Reproductive biology and ecology of some tropical pioneer trees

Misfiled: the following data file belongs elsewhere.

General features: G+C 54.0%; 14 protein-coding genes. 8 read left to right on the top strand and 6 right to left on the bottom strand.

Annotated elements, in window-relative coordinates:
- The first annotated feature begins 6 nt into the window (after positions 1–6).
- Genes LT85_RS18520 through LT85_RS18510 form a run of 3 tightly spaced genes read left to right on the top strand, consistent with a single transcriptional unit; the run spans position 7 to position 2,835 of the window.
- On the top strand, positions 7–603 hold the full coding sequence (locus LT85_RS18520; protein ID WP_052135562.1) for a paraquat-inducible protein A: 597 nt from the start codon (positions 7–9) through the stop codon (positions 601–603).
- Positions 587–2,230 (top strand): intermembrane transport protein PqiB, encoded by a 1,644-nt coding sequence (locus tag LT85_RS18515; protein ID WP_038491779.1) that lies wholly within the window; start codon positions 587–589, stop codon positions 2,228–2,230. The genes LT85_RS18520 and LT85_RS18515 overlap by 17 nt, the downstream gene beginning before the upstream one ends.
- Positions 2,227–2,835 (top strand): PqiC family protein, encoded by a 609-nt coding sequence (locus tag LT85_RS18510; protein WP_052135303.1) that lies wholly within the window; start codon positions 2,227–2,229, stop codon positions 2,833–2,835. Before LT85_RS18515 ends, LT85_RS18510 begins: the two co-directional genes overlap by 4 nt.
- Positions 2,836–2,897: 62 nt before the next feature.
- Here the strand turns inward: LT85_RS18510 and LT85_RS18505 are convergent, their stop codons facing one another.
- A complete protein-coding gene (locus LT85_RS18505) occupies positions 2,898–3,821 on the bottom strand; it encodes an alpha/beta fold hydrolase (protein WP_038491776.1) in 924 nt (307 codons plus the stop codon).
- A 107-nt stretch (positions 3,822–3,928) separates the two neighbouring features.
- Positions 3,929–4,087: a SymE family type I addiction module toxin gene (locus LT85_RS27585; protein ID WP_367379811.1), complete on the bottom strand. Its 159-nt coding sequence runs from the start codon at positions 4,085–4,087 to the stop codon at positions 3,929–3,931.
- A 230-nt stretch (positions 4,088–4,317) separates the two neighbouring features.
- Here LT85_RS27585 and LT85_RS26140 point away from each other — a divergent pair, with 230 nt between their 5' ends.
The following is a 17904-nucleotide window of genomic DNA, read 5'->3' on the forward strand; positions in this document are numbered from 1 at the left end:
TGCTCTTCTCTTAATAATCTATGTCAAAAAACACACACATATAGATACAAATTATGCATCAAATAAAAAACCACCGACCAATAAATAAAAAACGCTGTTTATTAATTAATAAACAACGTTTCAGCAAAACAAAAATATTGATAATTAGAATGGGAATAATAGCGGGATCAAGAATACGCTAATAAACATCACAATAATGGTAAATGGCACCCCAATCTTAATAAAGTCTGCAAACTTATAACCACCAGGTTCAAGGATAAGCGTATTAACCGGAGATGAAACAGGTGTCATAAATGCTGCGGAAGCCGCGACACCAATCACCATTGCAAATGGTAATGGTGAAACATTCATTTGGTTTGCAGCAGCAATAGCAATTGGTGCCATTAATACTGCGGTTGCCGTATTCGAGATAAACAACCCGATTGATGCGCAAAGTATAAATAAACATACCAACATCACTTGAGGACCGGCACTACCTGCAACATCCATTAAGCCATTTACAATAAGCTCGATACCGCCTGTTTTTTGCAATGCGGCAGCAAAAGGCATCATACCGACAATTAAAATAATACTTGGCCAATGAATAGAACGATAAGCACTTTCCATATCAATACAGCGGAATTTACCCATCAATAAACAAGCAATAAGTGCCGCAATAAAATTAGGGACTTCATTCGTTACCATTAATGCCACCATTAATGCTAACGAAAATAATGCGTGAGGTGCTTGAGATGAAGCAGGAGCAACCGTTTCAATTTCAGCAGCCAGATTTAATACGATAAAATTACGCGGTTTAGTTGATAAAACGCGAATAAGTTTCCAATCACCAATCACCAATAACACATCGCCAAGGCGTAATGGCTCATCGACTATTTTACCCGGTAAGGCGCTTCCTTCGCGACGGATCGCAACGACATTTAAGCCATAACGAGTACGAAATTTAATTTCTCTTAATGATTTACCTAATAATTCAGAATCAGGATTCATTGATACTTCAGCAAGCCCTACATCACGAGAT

Some members of two tropical genera of the Euphorbiaceae, Macaranga and Mallotus were studied to determine how and why they are successful pioneers. Aspects of reproductive biology were studied in a total of eight species of Macaranga and two of Mallotus, although detailed observations were limited to a single species of each genus. The majority of work was carried out. in the Pasoh Forest Reserve and Ulu Gombak Forest Reserve in W. Malaysia. 2. All species of Macaranga and Mallotus studied produced flowers at least once each year. Both Mallotus macrostachyus and Mallotus paniculatus bloomed regularly each-July, but there was a wide variation amongst Macaranga species since M.heyneii flowered continuously while the majority of other species flowered at about eight month intervals. Observations on M.hypoleuca demonstrated an alternation between the vegetative and reproductive phases in mature trees. 3. Most Macaranga species produced large numbers of flowers with male trees carrying about 35x more than females. Flowering populations alsio usually contained more male trees. Macaranga flowers are generally small, green and inconspicuous, arising from the leaf axils. Mallotus however produces inflorescences terminally, and although the flowers are small, they are more noticable by virtue of their bright yellow colour. 4. M.hypoleuca produces seed through cross-pollination and most probably also by agamospermy, thereby maintaining genetic variability while allowing the replication of well adapted genotypes through facultative apomixis. Mallotus macrostachyus sets seed only following cross-pollination, Therefore these two pioneers, occurring in the same habitat, exhibit two different kinds of breeding system. 5. Male trees of both genera were visited by generalised pollinators e.g. Trigonids, but these were not found on female flowers, Chironomids did visit flowers of both sexes and may have transferred pollen by ''mistake". Thrips were present in both male and female flowers and therefore may be potential pollinators. 6. High fruit production was a feature of most species, and Macaranga fruits especially attracted many birds and squirrels. Bulbuls especially carried seed away from the tree thereby probably effecting successful dissemination. Many seeds fell directly beneath the tree, and most appeared to germinate immediately in this position. 7. A small proportion of Macaranga seeds appeared capable of remaining viable for up to one year, but most fresh seeds seem to geminate very soon after fruit fall. 8. Although no significant seed bank was found in forest soil, indirect evidence such as the rapid mass germination of Macaranga seeds after forest clearance, followed by no further germination, indicated that it was highly likely that dormant seed was present in the soil. 9. There was a very low Macaranga seed rain inside the forest, and this . source seemed unlikely to account for the mass seed germination following forest clearance or formation of large gaps. 10.Macaranga seeds germinate successfully both in disturbed and undisturbed soil, indicating the operation of a number of stimuli for germination, light and temperature variations probably being most important. 11. The germination of Macaranga seed under greenhouse conditions was enhanced by red light and inhibited by green light. Germination experiments in the forest showed that there was significant sprouting Macaranga seeds in gaps of all sizes, while seeds placed beneath the primary forest canopy failed to germinate. 12. Despite the presence of a dynamic gap phase in Pasoh F.R., Macaranga species are not well represented except in large natural gaps. 13. Macaranga species are the dominant pioneer species in most cleared areas inside the forest, and in most man-made clearances. As forest disturbance continues in Malaysia, Macaranga species are increasingly becoming a major feature of regrowth vegetation. 14. Various topics for further study have been recommended, Macaranga and Mallotus species being ideal subjects, since they occur widely in S. E. Asia.